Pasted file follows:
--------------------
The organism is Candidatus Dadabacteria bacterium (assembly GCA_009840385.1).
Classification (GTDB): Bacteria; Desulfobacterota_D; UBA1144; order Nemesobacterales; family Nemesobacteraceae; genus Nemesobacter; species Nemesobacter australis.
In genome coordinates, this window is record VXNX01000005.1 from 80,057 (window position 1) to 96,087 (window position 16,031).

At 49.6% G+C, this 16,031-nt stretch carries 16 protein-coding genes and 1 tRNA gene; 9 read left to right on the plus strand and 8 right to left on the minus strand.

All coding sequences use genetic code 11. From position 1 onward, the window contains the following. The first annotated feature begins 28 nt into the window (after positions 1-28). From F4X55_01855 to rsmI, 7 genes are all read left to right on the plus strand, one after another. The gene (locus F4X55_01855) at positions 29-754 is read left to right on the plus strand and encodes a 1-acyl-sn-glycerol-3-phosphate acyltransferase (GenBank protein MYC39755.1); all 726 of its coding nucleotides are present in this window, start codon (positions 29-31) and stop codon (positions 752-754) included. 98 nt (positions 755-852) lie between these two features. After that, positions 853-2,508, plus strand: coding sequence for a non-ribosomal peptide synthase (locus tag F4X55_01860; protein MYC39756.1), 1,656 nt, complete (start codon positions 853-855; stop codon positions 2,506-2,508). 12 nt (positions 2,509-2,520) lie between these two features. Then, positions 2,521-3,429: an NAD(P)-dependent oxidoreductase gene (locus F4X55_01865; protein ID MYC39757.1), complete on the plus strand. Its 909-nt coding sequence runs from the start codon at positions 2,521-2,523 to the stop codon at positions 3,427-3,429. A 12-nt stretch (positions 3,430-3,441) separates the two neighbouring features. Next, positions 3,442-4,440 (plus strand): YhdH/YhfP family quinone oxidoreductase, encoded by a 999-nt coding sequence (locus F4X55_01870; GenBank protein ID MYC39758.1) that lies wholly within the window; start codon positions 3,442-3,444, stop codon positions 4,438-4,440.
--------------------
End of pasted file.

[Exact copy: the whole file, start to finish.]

The organism is Candidatus Dadabacteria bacterium (assembly GCA_009840385.1).
Classification (GTDB): Bacteria; Desulfobacterota_D; UBA1144; order Nemesobacterales; family Nemesobacteraceae; genus Nemesobacter; species Nemesobacter australis.
In genome coordinates, this window is record VXNX01000005.1 from 80,057 (window position 1) to 96,087 (window position 16,031).

At 49.6% G+C, this 16,031-nt stretch carries 16 protein-coding genes and 1 tRNA gene; 9 read left to right on the plus strand and 8 right to left on the minus strand.

All coding sequences use genetic code 11. From position 1 onward, the window contains the following. The first annotated feature begins 28 nt into the window (after positions 1-28). From F4X55_01855 to rsmI, 7 genes are all read left to right on the plus strand, one after another. The gene (locus F4X55_01855) at positions 29-754 is read left to right on the plus strand and encodes a 1-acyl-sn-glycerol-3-phosphate acyltransferase (GenBank protein MYC39755.1); all 726 of its coding nucleotides are present in this window, start codon (positions 29-31) and stop codon (positions 752-754) included. 98 nt (positions 755-852) lie between these two features. After that, positions 853-2,508, plus strand: coding sequence for a non-ribosomal peptide synthase (locus tag F4X55_01860; protein MYC39756.1), 1,656 nt, complete (start codon positions 853-855; stop codon positions 2,506-2,508). 12 nt (positions 2,509-2,520) lie between these two features. Then, positions 2,521-3,429: an NAD(P)-dependent oxidoreductase gene (locus F4X55_01865; protein ID MYC39757.1), complete on the plus strand. Its 909-nt coding sequence runs from the start codon at positions 2,521-2,523 to the stop codon at positions 3,427-3,429. A 12-nt stretch (positions 3,430-3,441) separates the two neighbouring features. Next, positions 3,442-4,440 (plus strand): YhdH/YhfP family quinone oxidoreductase, encoded by a 999-nt coding sequence (locus F4X55_01870; GenBank protein ID MYC39758.1) that lies wholly within the window; start codon positions 3,442-3,444, stop codon positions 4,438-4,440.